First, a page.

Begin himself gave the order to attack in June, 1981, and the mission proceeded according to plan. The Israeli planes were not detected on the way to Baghdad and were not intercepted on their return flight. According to eyewitness accounts from a French technician, the bombs hit their target with pinpoint accuracy. The first several bombs blasted a hole in the outer concrete containment shell. Succeeding bombs entered through this hole into the reactor building and exploded inside. Finally, two planes with cameras took pictures of the damage, showing that the roof had collapsed and the reactor core had been hit. There was one casualty, a French technician who was crushed by debris, but no radioactivity was released to the environment because the reactor had not yet gone into operation.


International reaction strongly condemned the Israeli raid. Margaret Thatcher, Thatcher, Margaret the British prime minister, criticized the attack as “a grave breach of international law.” U.S. president Ronald Reagan Reagan, Ronald ordered a halt on the further delivery of F-16 planes to Israel. Arab diplomats asked the United Nations to impose sanctions against Israel. Iraq defiantly vowed to build bigger and better reactors. Even within Israel there was criticism of the bombing. During a parliamentary election that month, Begin was accused by the opposition Labor Party of planning the raid to help his reelection chances.

It is uncertain whether the Iraqi reactor was a threat at the time it was bombed. Iraq had ratified the Nuclear Non-Proliferation Treaty in 1972, agreeing to allow inspections of its nuclear facilities and promising not to build weapons, and the International Atomic Energy Agency International Atomic Energy Agency (IAEA) claimed that the Iraqis had not been building a bomb. The NPT has loopholes, however. For example, a country can operate its reactors legally until a quantity of plutonium has accumulated in the core, then rescind their NPT commitment, extract the plutonium, and build a bomb.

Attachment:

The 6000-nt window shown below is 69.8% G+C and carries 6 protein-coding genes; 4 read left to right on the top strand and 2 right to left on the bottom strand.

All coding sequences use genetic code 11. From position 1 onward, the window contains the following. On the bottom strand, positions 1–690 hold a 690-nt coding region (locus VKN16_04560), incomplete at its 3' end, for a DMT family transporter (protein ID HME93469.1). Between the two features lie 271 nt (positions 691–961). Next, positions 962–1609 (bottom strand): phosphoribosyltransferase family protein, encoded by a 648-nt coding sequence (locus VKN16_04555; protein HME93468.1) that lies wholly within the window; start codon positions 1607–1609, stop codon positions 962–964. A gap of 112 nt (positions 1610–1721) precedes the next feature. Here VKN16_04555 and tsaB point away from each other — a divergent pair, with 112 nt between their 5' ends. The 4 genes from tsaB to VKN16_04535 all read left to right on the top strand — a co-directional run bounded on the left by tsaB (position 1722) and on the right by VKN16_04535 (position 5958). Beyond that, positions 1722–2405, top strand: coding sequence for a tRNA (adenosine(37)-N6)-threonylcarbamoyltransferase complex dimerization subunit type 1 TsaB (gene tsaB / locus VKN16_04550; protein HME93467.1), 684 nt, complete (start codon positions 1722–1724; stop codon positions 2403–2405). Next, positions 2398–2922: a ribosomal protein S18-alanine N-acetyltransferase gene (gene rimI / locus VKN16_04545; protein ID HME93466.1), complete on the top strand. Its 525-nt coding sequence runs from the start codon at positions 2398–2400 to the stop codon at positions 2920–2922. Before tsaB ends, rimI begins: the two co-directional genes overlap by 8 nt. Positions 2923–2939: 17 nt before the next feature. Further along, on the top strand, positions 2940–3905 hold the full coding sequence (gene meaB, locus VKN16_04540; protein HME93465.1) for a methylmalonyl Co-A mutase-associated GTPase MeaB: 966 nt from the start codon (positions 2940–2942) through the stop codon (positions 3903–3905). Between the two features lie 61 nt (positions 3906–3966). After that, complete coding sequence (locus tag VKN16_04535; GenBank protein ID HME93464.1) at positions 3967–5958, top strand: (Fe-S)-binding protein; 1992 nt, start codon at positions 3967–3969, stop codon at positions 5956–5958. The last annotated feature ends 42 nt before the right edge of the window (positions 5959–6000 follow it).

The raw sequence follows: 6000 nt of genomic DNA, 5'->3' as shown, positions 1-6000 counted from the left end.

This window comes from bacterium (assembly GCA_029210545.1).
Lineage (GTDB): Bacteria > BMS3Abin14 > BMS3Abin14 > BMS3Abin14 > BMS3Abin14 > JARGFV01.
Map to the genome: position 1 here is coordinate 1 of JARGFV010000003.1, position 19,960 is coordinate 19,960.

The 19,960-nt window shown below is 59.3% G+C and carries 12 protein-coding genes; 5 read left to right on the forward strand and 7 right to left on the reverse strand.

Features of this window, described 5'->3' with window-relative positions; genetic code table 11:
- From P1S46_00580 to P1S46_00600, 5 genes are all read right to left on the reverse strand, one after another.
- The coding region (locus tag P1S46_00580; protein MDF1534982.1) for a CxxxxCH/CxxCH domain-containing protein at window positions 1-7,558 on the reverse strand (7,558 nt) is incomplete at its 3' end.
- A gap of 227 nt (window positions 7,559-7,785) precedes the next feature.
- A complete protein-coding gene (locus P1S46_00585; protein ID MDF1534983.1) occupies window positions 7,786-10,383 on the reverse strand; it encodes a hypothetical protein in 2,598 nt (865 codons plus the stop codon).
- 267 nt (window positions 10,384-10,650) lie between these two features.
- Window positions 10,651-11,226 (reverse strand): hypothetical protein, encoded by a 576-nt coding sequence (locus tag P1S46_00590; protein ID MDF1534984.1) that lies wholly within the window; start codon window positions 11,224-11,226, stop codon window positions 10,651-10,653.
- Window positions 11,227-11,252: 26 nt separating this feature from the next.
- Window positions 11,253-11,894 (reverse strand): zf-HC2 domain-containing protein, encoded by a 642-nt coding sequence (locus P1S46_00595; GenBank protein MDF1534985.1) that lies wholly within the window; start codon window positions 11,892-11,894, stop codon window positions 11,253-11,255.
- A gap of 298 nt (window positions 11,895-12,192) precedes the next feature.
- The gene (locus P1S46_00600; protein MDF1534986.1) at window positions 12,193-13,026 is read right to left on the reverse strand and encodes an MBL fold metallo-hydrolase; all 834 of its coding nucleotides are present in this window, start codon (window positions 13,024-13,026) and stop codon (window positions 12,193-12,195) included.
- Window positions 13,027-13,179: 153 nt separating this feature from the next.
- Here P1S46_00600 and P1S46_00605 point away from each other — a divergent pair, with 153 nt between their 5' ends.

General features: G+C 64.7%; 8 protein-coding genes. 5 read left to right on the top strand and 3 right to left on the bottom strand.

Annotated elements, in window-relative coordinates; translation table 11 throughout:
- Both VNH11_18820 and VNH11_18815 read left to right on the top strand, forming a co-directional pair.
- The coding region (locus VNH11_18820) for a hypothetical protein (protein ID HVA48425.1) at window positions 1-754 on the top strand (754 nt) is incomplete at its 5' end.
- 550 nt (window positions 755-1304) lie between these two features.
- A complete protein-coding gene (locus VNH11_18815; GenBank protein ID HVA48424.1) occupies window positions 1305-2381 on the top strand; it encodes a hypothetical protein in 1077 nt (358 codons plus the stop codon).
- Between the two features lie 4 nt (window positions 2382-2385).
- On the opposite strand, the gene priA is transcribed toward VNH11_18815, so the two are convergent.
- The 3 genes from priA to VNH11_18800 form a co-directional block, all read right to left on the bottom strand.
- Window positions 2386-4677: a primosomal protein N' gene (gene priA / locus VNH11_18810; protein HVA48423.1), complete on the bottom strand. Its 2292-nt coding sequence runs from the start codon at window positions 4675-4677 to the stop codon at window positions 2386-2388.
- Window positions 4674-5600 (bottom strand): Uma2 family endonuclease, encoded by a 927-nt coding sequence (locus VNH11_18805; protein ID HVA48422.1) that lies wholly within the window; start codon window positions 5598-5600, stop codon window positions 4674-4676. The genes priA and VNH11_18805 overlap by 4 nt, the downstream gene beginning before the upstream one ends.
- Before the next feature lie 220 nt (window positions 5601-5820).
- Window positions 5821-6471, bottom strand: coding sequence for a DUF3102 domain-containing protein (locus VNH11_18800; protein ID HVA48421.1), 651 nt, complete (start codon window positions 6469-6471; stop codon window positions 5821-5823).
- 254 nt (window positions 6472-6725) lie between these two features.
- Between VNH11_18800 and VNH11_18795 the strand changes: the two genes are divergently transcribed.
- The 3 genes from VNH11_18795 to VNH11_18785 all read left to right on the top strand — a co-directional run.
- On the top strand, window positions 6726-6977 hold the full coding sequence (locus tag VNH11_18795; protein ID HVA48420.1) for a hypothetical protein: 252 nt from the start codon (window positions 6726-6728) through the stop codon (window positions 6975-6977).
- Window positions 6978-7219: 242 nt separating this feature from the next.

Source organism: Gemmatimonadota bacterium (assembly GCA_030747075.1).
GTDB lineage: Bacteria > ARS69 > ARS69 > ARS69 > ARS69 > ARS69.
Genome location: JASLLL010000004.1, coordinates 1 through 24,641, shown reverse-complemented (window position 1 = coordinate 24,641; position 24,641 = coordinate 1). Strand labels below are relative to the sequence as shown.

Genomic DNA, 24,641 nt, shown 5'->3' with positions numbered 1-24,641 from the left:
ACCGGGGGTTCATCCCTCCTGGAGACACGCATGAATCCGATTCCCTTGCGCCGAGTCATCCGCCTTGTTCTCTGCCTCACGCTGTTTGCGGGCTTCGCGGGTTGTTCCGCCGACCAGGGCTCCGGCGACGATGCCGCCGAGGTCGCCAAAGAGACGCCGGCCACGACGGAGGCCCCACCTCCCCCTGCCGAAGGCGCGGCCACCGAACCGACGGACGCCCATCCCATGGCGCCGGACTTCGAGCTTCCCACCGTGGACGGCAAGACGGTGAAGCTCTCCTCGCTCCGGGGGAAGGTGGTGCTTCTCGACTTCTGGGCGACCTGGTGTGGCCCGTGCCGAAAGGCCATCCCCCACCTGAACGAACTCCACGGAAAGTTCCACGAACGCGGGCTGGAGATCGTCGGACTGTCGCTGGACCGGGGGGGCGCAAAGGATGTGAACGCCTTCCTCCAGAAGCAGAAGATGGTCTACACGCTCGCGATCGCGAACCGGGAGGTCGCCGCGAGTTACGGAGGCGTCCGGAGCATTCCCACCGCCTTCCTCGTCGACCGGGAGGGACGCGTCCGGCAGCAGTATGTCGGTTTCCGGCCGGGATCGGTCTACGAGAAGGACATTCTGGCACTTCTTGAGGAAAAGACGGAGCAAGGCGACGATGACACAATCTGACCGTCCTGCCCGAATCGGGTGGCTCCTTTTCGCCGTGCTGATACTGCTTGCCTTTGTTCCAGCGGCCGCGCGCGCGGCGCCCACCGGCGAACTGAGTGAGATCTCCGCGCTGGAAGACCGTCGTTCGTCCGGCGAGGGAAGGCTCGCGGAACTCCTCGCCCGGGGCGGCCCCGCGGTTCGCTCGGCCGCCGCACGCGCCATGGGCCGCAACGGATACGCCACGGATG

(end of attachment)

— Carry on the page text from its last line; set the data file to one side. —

U.S. intelligence agencies estimated that Iraq could have had nuclear weapons within two to ten years by annulling the NPT agreement. Moreover, the behavior of the Iraqi government in subsequent years demonstrated that it was working on a variety of chemical and biological weapons in addition to nuclear weapons in the 1980’s and 1990’s. Iraq had already demonstrated its capability of producing chemical weapons Chemical weapons Weapons;chemical and its willingness to use them by deploying such weapons against Iran during the Iran-Iraq War Iran-Iraq War (1980-1988)[Iran Iraq War] of the 1980’s and against its own Kurdish population in 1989. U.N. inspections following the 1991 Persian Gulf War inhibited Iraqi efforts to develop nuclear, chemical, and biological weapons, but the programs continued clandestinely, provoking bombings of Iraq by Bill Clinton’s Clinton, Bill presidential administration in 1998 and furnishing a major justification for the full-scale invasion of Iraq by President George W. Bush Bush, George W. [p]Bush, George W.;Iraq War (beg. 2003) in 2003. Operation Opera Nuclear energy;reactors Osirak nuclear reactor Iraq;Osirak nuclear reactor

Further Reading
  • citation-type="booksimple"